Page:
Re: Your opinion on Debian Maintainer status
On 18-03-13 08:49, Jonathan Nieder wrote:
[...DM status before entering NM...]
> I do not even agree that it is useful as a stepping stone.
> DM privileges recognize that a contributor should not have to wait on
> a DD to apply improvements within a specific domain where the DM has
> shown she can be trusted. This can be a good way for a new
> contributor to become useful to the project and to make daily
> maintenance less painful while waiting for recognition as a DD, sure.
> With the specific goal of preparing to be a Debian Developer as
> quickly as possible in mind, though, it mostly hurts:
> The DM process is an excellent answer to new contributors asking the
> question "Why must I wait so long for my improvements to be
> incorporated in Debian?" On the other hand, I think it is a bad
> answer to "I want to be a Debian Developer. What is the first step?"
Perhaps it would be useful to explain *why* I think it is a good idea.
For full disclosure: I have been an AM off and on for a few years now,
and was at one time also a member of the NM frontdesk.
It is an unfortunate fact that there are occasionally people who apply
to NM when they are not yet ready to do so. This may be because they
underestimate what would be required, or because they overestimate their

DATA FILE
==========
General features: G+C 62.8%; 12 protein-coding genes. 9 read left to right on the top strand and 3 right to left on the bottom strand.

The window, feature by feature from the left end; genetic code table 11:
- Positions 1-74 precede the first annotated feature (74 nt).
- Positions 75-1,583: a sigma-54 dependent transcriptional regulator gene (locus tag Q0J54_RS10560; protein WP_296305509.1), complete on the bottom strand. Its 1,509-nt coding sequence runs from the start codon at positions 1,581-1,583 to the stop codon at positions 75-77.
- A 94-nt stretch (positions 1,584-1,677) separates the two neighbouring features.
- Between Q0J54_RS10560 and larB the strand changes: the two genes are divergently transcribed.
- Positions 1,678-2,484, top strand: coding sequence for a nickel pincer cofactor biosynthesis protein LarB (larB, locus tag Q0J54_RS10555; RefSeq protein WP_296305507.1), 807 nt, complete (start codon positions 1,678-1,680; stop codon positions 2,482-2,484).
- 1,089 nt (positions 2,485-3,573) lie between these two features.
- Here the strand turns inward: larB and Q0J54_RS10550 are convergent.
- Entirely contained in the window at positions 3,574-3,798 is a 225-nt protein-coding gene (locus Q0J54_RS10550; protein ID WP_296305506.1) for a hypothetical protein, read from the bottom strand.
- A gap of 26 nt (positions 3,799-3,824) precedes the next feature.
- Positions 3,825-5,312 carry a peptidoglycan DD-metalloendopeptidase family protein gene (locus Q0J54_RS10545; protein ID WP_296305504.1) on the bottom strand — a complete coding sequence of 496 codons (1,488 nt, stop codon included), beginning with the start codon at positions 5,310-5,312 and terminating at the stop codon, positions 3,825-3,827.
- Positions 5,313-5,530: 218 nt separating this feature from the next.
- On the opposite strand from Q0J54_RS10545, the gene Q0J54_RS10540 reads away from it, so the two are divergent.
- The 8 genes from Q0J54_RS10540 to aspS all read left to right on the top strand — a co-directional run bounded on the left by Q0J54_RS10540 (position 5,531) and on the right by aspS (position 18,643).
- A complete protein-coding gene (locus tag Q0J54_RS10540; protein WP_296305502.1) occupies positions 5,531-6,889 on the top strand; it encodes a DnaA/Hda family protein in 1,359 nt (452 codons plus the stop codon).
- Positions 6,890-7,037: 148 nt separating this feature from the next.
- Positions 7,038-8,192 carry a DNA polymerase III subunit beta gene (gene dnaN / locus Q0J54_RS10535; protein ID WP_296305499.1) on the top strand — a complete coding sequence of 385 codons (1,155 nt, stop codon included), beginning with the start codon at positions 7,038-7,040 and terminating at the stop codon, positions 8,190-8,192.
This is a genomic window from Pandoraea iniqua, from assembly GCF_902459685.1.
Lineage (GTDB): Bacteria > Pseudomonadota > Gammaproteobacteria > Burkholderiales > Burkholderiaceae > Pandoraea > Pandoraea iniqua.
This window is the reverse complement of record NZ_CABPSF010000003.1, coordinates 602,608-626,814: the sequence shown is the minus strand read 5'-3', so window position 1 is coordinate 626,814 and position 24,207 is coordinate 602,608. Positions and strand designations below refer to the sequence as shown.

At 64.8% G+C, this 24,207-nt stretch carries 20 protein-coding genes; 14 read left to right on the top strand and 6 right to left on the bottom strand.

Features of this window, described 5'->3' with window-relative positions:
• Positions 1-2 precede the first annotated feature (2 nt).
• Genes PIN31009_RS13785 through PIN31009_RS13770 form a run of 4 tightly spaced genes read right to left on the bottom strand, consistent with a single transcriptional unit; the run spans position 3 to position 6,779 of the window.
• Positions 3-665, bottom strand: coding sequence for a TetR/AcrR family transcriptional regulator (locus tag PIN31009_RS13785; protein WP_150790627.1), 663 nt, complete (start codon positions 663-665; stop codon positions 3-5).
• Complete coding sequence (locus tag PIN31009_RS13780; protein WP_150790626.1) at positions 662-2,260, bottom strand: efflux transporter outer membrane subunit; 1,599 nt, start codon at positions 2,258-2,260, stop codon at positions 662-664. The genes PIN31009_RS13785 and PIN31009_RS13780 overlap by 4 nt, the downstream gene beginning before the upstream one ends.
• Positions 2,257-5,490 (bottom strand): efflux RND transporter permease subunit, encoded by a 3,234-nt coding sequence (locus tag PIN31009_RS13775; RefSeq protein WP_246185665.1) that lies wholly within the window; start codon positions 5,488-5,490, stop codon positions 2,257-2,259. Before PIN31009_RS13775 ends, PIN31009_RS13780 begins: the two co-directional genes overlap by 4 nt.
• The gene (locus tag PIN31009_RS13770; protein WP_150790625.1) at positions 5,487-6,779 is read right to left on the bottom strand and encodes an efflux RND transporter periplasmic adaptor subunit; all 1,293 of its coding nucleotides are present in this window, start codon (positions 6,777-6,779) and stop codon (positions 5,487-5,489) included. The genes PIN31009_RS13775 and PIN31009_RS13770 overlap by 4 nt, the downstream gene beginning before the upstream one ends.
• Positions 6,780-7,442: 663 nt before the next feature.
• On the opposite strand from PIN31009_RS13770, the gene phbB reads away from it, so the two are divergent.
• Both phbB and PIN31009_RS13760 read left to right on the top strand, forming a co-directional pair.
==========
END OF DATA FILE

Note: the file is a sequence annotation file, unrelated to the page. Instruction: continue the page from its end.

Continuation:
own abilities, or because their advocate overestimates their abilities,
or because of any number of other reasons. When this happens, the result
will be that the NM process of the person in question will take more
time than is the case for the average NM process.
This is bad for everyone involved: for the applicant (because they have
to research a lot when answering the questions, which is boring and Not
Fun(tm) in general), for the AM (because rather than looking at the work
of the applicant involved for the tasks and skills step, they have to
come up with "interesting" exercises and/or ask *more* boring
questions), and for everyone in the NM queue after the applicant in
question (because if an NM process takes, let's say, two months rather
than one, that means everyone else needs to wait a month longer than
they would have if the process would've been fast).
Before this policy was in effect, the queue was fairly long, which had
the unfortunate side effect that some people would apply (and be
advocated) before they were ready, in the assumption that by the time it
would be their turn, they would have learned more and be ready then.
Except that didn't always turn out to be the case, so the result was
more people needing more time to finish the NM process, which made the
queue even longer, increasing the chance that people would apply before
they were ready. There's a loop in there somewhere.
This policy therefore exists to ensure that people who apply for DD-ship
have, in fact, some expertise in Debian work, which will make sure that
the NM process is as quick, easy, and painless as we can make it. It
doesn't completely fix the issue of people applying before they're
ready; but it does make it somewhat less likely to happen. That's a good
thing for everyone; and it also explains why occasionally the NM
frontdesk will waive this policy for people who are 'obviously' ready to
become a Debian Developer *now* rather than in six months: if the goal
is to weed out the people who are not yet ready, then if someone *is*
ready, it doesn't make sense anymore, so it's waived.
Copyshops should do vouchers. So that next time some bureaucracy
requires you to mail a form in triplicate, you can mail it just once,
add a voucher, and save on postage.